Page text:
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From Jeremy Boynes <jboy...@apache.org>
Subject Jetty and Tomcat builds
Date Sat, 23 Jul 2005 15:08:19 GMT
There was some brief chatter on IRC about doing both Jetty and Tomcat 
builds automatically and having a separate dist directory. I just wanted 
to take the opportunity to remind folk about the packaging and assembly 
plugins and what they were trying to achieve.

Sometime last year we discussed replacing the assembly module and its 
huge maven script with a more modular structure that separated out the 
deployment steps from the final assembly. Each plan would be built as a 
distinct maven module (under the configs top-level directory) and then 
these pre-built configurations would be assembled together into various 
distributions (under the assemblies directory).

The packaging plugin supports the first step: it runs within maven, 
converting deployment plans to configuration bundles as output artifacts 
which get placed in maven's repository. Maven's dependency system 
ensures that they get built in the right order.

The assembly plugin supports the second step: assembling a final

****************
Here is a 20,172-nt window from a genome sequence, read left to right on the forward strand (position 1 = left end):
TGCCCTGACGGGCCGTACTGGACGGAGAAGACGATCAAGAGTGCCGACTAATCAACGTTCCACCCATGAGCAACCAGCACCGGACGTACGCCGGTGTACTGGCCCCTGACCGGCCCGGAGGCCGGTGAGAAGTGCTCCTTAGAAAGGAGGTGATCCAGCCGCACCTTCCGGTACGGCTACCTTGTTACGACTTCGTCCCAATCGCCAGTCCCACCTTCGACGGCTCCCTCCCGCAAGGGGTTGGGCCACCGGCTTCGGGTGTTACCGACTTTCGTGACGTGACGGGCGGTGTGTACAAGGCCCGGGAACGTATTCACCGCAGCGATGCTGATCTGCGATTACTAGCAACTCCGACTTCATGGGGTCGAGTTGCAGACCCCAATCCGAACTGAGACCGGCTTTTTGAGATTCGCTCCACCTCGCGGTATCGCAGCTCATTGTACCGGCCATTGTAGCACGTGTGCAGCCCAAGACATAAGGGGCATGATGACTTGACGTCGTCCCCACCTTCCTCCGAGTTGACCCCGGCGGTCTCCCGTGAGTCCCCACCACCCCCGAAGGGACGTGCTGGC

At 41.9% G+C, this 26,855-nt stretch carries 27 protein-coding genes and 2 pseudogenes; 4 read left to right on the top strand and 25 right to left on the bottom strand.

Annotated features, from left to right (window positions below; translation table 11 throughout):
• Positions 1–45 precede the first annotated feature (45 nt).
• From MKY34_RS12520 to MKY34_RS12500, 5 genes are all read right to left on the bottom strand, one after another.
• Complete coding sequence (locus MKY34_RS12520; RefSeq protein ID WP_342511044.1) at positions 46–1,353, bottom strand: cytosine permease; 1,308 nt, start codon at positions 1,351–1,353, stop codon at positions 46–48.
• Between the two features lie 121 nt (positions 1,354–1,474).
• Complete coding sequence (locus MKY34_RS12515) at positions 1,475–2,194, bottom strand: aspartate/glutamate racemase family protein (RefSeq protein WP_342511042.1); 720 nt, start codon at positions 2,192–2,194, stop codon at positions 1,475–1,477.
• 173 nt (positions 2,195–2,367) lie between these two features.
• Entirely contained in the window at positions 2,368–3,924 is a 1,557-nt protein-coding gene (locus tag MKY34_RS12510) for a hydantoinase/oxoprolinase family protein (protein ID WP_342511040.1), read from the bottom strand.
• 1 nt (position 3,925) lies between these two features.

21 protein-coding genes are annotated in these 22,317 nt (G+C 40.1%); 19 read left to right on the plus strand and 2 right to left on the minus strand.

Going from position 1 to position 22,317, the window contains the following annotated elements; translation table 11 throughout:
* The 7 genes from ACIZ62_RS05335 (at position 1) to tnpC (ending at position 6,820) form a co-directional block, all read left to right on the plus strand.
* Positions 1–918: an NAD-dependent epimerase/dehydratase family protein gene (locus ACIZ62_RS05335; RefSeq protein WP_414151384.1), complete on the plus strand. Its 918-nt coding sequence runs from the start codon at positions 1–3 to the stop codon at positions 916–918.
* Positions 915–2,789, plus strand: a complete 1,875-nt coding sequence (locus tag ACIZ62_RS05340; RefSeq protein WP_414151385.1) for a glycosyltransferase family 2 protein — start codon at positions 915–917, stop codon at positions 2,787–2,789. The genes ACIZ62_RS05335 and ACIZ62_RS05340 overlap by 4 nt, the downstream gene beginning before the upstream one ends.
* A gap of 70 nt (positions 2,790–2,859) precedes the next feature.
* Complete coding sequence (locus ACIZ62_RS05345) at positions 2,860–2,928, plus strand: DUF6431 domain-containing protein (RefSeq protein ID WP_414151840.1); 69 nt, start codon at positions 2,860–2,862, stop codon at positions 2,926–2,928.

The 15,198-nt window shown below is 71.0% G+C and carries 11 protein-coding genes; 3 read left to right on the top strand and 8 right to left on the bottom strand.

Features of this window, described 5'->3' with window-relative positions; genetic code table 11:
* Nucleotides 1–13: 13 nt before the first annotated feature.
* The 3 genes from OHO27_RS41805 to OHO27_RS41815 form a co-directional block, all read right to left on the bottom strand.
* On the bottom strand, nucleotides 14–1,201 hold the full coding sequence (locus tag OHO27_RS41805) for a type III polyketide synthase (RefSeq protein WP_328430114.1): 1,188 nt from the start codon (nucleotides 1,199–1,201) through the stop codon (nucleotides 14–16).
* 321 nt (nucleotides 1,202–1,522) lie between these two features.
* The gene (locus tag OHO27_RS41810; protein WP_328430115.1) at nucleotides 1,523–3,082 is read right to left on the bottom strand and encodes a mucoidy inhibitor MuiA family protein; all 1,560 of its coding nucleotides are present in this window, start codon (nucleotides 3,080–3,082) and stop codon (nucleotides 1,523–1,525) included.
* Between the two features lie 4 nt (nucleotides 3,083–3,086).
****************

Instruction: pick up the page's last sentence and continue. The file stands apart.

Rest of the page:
distribution out of artifacts (both dependencies and pre-built 
configuration bundles) taken from the maven repo.

These were intended to support things like different Jetty vs. Tomcat 
builds by allowing the Jetty or Tomcat bits to be placed in their own 
plans that could be packaged once and used in different distributions as 
needed.

I made a start on this in the Spring but ran into a couple of bugs in 
the kernel:
* Dependency information is lost for executable configs and this
   prevents the maven-based builder from loading the tree properly.
   At runtime these depdencies are loaded from the manifest classpath,
   but at build time the relative paths can't be resolved properly

* The regular deployer works around this by using the classloader
   that loaded the Configuration class as the root of the classloading
   tree. This works when everything is using the same dependencies (and
   the same versions of them) but does not allow cross-version builds
   (which can happen when the packager is running as a plugin).

* The classloading tree is not flexible enough to allow the Jetty/Tomcat
   specific components to be broken out into separate bundles. Some form
   of import/export mechanism similar to OSGi's is needed.

These aren't hard but are pretty low-level and it didn't seem a good 
idea to start messing in these areas on the run up to CTS. Given the 
recent issues with trying to get two distributions going it might be 
worth reopening them.

--
Jeremy

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